One Week Change In My Microbiome

The inspiring Richard Sprague joins us again, with a curious finding!

Having done multiple uBiome tests over the past year, I already have a sense of what my “normal” gut biome looks like. Although there is a fair bit of variation (especially after my various experiments, like sleep-hacking or jungle exploration), my results generally fit the range of “healthy omnivore”. But most of my tests are taken several weeks or even months apart, where it can be hard to understand precisely what’s driving the overall differences. How much variation would I see between samples taken just a week apart?

To find out, I sent two gut samples to uBiome, one on April 21 and the other exactly one week later on April 28th. I received the results last week, less than a month after submitting them. (uBiome turnaround times are getting much faster!) The overall picture looks like this:



That’s more variation than I expected for such a short time period. What’s driving the changes? Fortunately, the new uBiome web site makes it much easier to compare one sample with another. In my case, it shows the following changes over the week:


These charts show changes in the absolute population of various microbes, which uBiome calculates by dividing the newer sample “count_norm” field by the same field in the earlier sample. Since this tends to give extra weight to the smallest populations of microbes, I prefer to calculate by proportion; in other words, which microbes changed most in overall percentage against my entire microbiome. After downloading the raw data and running it against my open source tools, here’s what I found (at the genus level):

tax_name count_change
Roseburia 41427
Faecalibacterium 33862
Bacteroides 24346
Lachnospira 13601
Lactobacillus 9874

These are all generally considered “good” bacteria, so I’m glad to see the increases. But why the change at all, especially over such a short time period?

Fortunately, I have some additional data.  I regularly track the food I eat using the MyFitnessPal app on my phone. Using a handy data exporter I summarized the macronutrient information like this:

Calories Carbs Fat Protein Cholesterol Sodium Sugars Fiber
Average (month) 1841.7 192.2 102.7 94.9 268.0 2298.5 64.1 15.2
Average (Week) 2242.6 241.9 124.7 108.7 262.3 2814.3 78.3 16.9
Difference from Ave 400.9 49.7 22.0 13.9 -5.7 515.7 14.2 1.6
% Diff from Ave 122% 126% 121% 115% 98% 122% 122% 111%

Looks like I ate more calories than normal that week (that was when the new Chik Fil A opened near us), which explains the higher-than-average numbers for carbs, fat, sugars and the rest.  But there is one unusual result: note that despite my extra appetite (and that Spicy Chicken Deluxe), I ate less dietary cholesterol. Could that explain the increase in those particular microbes?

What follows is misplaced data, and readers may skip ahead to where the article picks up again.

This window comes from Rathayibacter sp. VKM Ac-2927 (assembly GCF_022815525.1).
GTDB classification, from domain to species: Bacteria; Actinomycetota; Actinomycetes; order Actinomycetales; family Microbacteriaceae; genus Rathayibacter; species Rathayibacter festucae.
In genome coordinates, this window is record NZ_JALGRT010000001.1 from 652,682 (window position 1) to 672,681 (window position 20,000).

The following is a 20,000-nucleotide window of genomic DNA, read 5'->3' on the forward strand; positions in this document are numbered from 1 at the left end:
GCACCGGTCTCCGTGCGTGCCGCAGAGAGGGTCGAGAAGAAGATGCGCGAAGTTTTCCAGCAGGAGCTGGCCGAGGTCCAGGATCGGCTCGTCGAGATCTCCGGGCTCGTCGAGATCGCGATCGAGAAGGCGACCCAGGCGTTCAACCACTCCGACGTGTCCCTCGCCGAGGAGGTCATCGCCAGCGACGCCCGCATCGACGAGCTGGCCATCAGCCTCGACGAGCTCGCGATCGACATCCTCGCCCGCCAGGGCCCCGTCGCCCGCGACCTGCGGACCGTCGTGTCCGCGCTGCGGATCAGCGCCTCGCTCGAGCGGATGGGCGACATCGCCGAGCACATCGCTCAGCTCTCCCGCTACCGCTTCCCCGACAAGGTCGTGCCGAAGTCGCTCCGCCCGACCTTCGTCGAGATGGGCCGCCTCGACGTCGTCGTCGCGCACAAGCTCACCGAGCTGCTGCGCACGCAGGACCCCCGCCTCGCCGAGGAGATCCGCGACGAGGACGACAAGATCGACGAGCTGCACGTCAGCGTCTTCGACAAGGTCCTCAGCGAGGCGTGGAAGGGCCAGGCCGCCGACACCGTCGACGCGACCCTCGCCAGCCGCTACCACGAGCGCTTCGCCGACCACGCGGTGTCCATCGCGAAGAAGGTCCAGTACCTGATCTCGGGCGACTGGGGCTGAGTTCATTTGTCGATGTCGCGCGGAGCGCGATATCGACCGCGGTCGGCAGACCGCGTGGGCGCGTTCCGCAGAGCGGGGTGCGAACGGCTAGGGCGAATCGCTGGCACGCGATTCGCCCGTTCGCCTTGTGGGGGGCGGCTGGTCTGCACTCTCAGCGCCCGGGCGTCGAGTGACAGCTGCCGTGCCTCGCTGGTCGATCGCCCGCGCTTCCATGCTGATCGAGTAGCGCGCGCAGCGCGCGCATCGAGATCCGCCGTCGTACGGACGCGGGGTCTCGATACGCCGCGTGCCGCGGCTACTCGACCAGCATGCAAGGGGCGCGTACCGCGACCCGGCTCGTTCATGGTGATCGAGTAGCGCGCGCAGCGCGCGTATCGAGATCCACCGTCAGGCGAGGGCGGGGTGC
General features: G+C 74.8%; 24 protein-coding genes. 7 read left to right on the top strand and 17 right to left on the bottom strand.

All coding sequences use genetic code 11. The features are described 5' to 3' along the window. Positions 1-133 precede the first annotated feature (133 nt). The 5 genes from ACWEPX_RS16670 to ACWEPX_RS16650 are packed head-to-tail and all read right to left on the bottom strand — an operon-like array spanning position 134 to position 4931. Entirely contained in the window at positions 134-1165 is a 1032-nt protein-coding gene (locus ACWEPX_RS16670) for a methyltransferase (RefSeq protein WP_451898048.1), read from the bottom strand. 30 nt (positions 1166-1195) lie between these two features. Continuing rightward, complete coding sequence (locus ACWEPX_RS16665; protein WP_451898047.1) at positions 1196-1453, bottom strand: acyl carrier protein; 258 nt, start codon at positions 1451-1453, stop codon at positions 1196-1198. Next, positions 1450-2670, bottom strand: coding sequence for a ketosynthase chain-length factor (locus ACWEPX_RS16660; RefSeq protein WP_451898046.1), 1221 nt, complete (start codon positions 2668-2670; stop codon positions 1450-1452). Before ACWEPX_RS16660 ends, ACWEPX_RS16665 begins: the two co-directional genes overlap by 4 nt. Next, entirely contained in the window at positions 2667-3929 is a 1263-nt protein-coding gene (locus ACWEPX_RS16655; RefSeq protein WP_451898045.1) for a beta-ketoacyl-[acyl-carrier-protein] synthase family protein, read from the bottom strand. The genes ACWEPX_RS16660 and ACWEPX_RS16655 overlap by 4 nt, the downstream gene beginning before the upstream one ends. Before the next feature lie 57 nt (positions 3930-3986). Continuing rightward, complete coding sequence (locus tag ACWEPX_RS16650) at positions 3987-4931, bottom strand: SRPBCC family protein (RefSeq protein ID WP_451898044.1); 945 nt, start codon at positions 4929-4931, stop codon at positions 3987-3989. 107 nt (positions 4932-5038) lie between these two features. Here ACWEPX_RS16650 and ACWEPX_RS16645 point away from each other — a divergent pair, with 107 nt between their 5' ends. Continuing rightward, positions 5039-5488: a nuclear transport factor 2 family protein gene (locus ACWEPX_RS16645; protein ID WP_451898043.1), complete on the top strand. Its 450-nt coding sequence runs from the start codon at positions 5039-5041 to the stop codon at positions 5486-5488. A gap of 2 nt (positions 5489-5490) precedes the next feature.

Of course, this is all extremely speculative, but a quick internet search reveals an intriguing study involving patients with cholesterol gallstones whose microbiomes lost exactly the three microbes that I gained. Is there a link?

Who knows? It was only a week, and it was a pretty small difference. But that’s the fun of experiments like this: “normal” people can make discoveries.  And if I did find evidence of a link between cholesterol and the microbiome, this could have huge implications for the treatment and prevention of heart disease.

Alexandra, you may want to give a heads-up to the Nobel Prize Nominating Committee. 🙂

Announcing The New uBiome Data Website

I think you’ll be excited to see this. If you’re new to uBiome, or already have 50 samples under your belt, we have some great news for you. The microbiome timeline has arrived. 

The new uBiome site officially launches today at Now it’s easy to see all your samples in one place, and find out how your microbiome is changing over time.

When you log in, you’ll see something like this.

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You can drill down deep into each sample shown in the timeline graph. Find out how you compare to all the samples in the uBiome community, or just to specific groups like women or men, vegans or paleo enthusiasts, and people with acne or yeast infections.

You’ll see how you’re different. And explore what that might mean.


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At the bottom of the dashboard, you can download your raw sample data and explore your bacterial tree. We’ve also thrown in a few fun things to read that will always be fresh for you each time you come. At the very bottom are links to the uBiome community around the web, for you to connect with if you so choose.


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When you’re taking your samples, the My Samples page will both give you instructions and let you know the status of your precious microbial specimens. We’ll get them back to you just as soon as we can.


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For each sample, there is a set of survey questions to help connect your current state of health and lifestyle choices with the state of your microbiome. It’s like a snapshot in time. The more questions you answer, the easier it will be to make correlations and even new discoveries about human health as it relates to our bacterial friends.


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That concludes our brief tour of the new site. Please check it out for yourself at And definitely let us know what you think! We always strive to improve and help you gain new insights.

Here’s to your microbiome!